The Bronze Law of Force

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In the late afternoon of May 31, I heard on the radio that a curfew had been declared for Los Angeles County, to begin at 6:00 p.m. and to run until sometime the following morning. I texted a friend who lives in Los Angeles and told him that he and his family had 23 minutes to prepare for the lockdown. He wasn’t happy. In fact he made sarcastic references to the anticipated approach of police helicopters to spy out curfew scoffers and arrange for their apprehension. Since he lives in a quiet, uphill suburb with few stores or public buildings and a low population density, I wasn’t surprised when he said “there was basically nothing going on” around there, and certainly nothing that would prompt such draconian measures.

The next day, he was even less happy. The curfew was back. “At 4:30 they told us it would start at 6:00; three minutes later they said it would start at 5:00.”

As I write, the curfew thus begun in indecent haste has been extended until June 5. At least.

In human life — or perhaps I should say quasi-human life — the shortest distance between two unrelated things is almost always the use of force.

In case you’re wondering, “Any violation of the order is a misdemeanor, punishable by a fine not to exceed $1,000 or by imprisonment for a period not to exceed six months, or both, as provided by LACC section 2.68.320 or any applicable state or municipal law.”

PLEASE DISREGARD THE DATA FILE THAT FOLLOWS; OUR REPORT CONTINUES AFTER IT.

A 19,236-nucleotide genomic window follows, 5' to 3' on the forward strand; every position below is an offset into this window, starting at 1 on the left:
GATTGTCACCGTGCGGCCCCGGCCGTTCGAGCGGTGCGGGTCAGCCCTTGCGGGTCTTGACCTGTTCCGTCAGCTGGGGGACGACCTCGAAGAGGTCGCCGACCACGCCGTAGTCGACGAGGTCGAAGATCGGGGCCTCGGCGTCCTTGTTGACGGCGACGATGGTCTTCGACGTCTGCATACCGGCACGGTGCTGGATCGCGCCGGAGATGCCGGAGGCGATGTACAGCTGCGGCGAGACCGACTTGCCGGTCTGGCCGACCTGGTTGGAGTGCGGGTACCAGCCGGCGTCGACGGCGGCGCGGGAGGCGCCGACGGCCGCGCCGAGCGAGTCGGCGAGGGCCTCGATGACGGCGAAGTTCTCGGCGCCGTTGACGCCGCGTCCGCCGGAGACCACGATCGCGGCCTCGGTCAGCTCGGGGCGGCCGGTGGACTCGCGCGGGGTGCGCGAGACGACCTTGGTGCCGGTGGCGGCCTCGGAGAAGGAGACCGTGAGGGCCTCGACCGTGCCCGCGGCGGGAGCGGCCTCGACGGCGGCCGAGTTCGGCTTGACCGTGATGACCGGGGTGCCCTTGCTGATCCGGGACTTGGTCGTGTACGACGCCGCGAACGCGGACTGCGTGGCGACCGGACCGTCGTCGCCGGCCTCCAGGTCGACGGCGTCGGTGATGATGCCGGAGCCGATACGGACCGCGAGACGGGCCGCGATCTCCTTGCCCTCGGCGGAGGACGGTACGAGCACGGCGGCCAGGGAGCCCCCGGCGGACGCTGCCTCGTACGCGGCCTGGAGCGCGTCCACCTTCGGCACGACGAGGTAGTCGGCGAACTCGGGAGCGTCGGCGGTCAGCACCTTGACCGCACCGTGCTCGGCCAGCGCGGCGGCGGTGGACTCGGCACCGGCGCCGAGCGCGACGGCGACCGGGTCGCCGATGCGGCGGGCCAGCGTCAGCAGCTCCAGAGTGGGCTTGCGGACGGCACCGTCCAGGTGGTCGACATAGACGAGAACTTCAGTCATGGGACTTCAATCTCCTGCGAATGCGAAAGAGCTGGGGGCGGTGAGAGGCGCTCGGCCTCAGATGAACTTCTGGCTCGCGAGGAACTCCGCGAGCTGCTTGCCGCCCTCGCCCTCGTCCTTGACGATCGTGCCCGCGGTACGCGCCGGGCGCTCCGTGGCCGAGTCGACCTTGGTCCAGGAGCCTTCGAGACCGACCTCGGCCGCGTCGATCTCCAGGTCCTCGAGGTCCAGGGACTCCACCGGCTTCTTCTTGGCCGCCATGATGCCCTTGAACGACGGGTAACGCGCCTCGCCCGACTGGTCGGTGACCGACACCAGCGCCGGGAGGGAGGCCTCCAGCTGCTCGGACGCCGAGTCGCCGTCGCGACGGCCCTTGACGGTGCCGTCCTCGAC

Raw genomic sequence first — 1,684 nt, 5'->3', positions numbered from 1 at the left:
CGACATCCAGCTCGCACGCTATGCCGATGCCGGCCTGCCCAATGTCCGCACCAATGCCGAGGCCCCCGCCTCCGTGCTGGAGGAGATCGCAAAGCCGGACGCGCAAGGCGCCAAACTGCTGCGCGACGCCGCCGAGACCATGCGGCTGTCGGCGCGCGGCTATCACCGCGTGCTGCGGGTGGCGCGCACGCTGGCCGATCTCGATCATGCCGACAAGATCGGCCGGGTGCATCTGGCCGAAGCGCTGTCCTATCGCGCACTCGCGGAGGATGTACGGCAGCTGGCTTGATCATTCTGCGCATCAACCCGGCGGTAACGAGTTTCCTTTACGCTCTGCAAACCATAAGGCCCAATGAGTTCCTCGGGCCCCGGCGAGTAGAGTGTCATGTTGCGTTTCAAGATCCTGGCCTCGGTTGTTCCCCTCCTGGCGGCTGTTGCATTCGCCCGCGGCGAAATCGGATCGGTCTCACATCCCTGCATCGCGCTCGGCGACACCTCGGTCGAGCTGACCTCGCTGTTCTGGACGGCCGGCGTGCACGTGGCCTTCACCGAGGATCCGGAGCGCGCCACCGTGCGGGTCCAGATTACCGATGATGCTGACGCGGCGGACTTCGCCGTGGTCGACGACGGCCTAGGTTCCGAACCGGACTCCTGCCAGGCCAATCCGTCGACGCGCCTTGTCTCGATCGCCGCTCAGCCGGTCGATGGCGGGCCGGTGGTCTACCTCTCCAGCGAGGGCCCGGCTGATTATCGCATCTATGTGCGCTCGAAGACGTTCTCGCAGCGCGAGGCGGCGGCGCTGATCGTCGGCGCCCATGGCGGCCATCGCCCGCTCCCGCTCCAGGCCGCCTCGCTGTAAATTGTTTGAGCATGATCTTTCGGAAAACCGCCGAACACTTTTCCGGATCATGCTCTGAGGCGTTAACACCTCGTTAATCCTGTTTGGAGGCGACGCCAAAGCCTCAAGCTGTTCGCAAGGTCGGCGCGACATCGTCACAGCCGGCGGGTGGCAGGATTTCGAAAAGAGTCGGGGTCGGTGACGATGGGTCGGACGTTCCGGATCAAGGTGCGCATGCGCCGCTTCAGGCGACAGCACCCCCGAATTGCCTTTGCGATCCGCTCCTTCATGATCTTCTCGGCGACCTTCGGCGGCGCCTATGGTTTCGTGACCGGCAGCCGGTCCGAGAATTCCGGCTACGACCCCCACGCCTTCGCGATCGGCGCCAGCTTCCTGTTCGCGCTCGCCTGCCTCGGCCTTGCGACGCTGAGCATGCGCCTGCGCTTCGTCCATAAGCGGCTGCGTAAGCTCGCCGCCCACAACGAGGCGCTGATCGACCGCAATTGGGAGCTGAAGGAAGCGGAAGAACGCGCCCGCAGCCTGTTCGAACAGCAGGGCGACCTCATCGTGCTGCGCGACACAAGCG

Now. Los Angeles County is the home of 10 million people. If it were a state, it would displace Michigan as the tenth most populous. It occupies 4,700 square miles, the size of Delaware and Rhode Island together, and almost the size of Connecticut. Most of it is desert. The rioting and looting that somehow produced the emergency imprisonment of 10 million people spread over 4,700 square miles occurred in two or three tiny areas in the urban center. It’s a mighty long way from that cause to that effect.

But in human life — or perhaps I should say quasi-human life — the shortest distance between two unrelated things is almost always the use of force. This may not be an iron law, but it is at least a bronze one.

A lazy, ugly, insignificant man is lucky enough to have an intelligent, attractive wife. Still, he craves personal recognition; he longs to be noticed; he wishes that he could impress other people. Solution? He beats his wife, thus impressing himself on someone.

Unable to assert their imaginary greatness, they gaze for a moment into the great mirror of life, where they glimpse themselves as the futile dullards they are.

A vain, stupid woman takes pride in keeping herself at a trim 120 pounds, when it is evident to all that her weight is about 240. One day, she visits the house of a friend and happens to do what she never does at home: she glances in a mirror. The sight severely damages her self-esteem. Solution? She “accidentally” breaks the mirror, thus restoring her figure to a trim 120 pounds.

Braindead politicians are stumped by the fact that their liberal clich├ęs are incapable of controlling civil disturbances on the part of people whom they are used to regarding as automatic supporters of themselves. Unable to assert their imaginary greatness, they gaze for a moment into the great mirror of life, where they glimpse themselves as the futile dullards they are: ugly, bloated, helpless non-entities, whom no one would notice if they were on the other side of a microphone. Solution? They decree the house arrest of 10 million innocent men, women, and children.

You can supply your own examples, and unfortunately you will have no difficulty doing so, merely by consulting the events of this year.

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